At the time of writing this article, around 3.6% of Bitcoin (BTC) is locked up in long-term holdings by institutional investors. According to the data, 13 entities have amassed close to 600,000 BTC — about 2.85% of all Bitcoins and worth approximately $6.9 billion.
The list includes MicroStrategy at the top, with close to 38,250 BTC (about $450 million). The second on the list is Galaxy Digital Holdings with 16,651 BTC (about $198 million). The third, with 4,709 BTC, is the payment company Square Inc., founded by Twitter’s CEO Jack Dorsey. Separately, some companies help their clients invest in BTC. One such company is Grayscale Investments through its GBTC trust, which holds around 450,000 BTC.
With that stated, the amount of Bitcoin that publicly traded companies hold as a reserve is a tiny fraction of the corporate treasuries around the world. Indeed, the actual amount of cash held in reserves is in the trillions of U.S. dollars. But consider this: Nine companies in the S&P 500 are sitting on close to $600 billion in cash and short-term investments, and if just 5% (or $30 billion) of that amount is converted into Bitcoin, the price could easily increase fivefold.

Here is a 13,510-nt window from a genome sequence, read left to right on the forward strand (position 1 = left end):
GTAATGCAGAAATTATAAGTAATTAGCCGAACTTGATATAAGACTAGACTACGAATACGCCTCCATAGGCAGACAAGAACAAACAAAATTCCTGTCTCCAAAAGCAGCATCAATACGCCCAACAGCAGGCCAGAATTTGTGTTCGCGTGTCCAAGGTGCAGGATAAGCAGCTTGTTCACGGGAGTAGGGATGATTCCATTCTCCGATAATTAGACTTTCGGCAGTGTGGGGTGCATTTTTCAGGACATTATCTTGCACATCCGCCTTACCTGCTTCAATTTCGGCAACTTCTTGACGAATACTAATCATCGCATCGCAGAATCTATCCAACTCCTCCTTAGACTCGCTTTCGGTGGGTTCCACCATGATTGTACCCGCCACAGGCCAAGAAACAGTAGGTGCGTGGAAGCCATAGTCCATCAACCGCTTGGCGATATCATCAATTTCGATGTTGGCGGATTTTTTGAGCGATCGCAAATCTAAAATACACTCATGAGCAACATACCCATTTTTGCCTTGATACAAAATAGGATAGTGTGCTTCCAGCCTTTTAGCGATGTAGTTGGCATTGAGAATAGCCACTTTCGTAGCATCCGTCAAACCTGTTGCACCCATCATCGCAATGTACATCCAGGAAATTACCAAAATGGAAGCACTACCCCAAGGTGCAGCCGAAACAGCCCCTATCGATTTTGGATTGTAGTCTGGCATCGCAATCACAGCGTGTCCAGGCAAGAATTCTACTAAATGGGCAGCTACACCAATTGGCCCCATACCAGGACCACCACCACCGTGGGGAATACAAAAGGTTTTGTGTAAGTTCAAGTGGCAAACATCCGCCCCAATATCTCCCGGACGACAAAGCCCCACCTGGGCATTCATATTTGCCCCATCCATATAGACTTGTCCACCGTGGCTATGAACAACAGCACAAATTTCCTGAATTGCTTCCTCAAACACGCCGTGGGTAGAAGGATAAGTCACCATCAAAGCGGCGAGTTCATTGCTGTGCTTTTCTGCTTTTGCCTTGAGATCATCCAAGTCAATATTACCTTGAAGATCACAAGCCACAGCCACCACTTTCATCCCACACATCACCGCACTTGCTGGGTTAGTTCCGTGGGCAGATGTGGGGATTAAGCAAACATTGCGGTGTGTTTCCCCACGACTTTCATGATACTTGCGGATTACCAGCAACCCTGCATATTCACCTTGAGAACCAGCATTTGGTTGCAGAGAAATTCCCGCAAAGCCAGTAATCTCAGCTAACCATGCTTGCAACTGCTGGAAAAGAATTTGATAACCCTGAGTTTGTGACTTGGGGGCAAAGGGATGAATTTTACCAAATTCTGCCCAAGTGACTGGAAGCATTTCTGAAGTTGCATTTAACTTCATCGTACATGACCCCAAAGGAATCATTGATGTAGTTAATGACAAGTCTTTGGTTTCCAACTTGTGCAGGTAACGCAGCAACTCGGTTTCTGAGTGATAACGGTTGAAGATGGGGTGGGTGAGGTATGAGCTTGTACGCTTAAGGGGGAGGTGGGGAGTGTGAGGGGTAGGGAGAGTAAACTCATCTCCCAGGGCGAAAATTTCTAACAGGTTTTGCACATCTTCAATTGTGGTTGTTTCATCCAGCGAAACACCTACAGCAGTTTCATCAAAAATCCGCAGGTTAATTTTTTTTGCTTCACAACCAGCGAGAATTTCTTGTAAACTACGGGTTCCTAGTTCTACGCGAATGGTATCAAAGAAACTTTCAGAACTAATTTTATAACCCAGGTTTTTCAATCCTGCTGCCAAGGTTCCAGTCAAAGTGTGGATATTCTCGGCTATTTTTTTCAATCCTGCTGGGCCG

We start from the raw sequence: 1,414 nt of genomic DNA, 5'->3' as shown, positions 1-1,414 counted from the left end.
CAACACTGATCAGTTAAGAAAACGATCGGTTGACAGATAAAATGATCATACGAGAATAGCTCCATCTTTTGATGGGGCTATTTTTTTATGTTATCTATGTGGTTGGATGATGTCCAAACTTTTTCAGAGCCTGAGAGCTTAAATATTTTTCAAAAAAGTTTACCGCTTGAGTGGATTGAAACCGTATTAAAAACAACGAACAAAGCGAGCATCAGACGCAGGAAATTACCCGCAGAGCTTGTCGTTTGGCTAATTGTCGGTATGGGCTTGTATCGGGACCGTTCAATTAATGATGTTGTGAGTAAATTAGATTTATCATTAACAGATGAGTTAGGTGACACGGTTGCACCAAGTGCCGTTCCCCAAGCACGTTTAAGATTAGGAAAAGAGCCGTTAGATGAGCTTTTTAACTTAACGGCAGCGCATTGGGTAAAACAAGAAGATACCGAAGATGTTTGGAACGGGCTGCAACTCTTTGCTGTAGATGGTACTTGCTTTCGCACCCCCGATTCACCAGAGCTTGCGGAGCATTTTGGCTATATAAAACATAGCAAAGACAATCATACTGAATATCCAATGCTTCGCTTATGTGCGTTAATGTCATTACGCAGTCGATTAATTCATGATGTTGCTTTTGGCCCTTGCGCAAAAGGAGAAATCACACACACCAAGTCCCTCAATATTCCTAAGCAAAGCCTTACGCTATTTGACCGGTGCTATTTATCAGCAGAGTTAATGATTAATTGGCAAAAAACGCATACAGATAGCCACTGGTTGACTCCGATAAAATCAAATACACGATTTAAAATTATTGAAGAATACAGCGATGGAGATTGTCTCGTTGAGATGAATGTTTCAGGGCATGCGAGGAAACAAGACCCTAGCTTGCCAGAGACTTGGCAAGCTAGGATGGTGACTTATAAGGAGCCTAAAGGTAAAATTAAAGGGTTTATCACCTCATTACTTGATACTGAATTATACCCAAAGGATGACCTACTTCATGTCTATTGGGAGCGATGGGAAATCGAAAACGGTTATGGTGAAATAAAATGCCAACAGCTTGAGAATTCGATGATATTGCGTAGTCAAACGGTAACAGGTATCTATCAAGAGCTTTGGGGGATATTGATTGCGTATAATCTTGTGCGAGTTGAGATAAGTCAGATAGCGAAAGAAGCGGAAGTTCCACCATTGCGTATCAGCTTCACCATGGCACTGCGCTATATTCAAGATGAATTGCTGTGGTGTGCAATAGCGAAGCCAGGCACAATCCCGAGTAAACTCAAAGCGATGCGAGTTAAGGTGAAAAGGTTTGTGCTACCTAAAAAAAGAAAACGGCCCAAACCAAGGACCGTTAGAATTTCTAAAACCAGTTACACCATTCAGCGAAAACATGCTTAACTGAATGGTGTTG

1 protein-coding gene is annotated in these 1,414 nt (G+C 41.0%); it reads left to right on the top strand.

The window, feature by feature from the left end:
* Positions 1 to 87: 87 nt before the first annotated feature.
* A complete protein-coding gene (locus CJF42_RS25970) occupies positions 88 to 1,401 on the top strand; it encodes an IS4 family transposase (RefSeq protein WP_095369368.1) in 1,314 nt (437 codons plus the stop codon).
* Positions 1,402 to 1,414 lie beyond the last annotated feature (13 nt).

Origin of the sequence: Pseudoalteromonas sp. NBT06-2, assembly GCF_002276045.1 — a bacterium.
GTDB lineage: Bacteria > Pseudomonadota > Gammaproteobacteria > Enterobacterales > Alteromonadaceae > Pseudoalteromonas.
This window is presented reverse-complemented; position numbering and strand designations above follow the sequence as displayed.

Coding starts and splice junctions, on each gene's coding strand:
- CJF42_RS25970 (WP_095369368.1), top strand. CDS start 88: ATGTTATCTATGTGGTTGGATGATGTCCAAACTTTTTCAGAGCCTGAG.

Of course, there is the question of where to place Bitcoin in company investment portfolios. The most likely category is “alternative investment.” The need to strike a balance between traditional and alternative investments might reduce the appetite the market might have for the cryptocurrency.
Nevertheless, the potential demand is still huge. As mentioned in a recent report by Fidelity, the alternative investment market grew to $13.4 trillion by the end of 2018, and very little of it was in Bitcoin. It might take converting as little as 5% of that to see the Bitcoin price moon.
Some investment firms have chosen to create entirely separate holding companies for Bitcoin and other crypto assets. For example, Stone Ridge launched New York Digital Investment Group, which today has over $1 billion…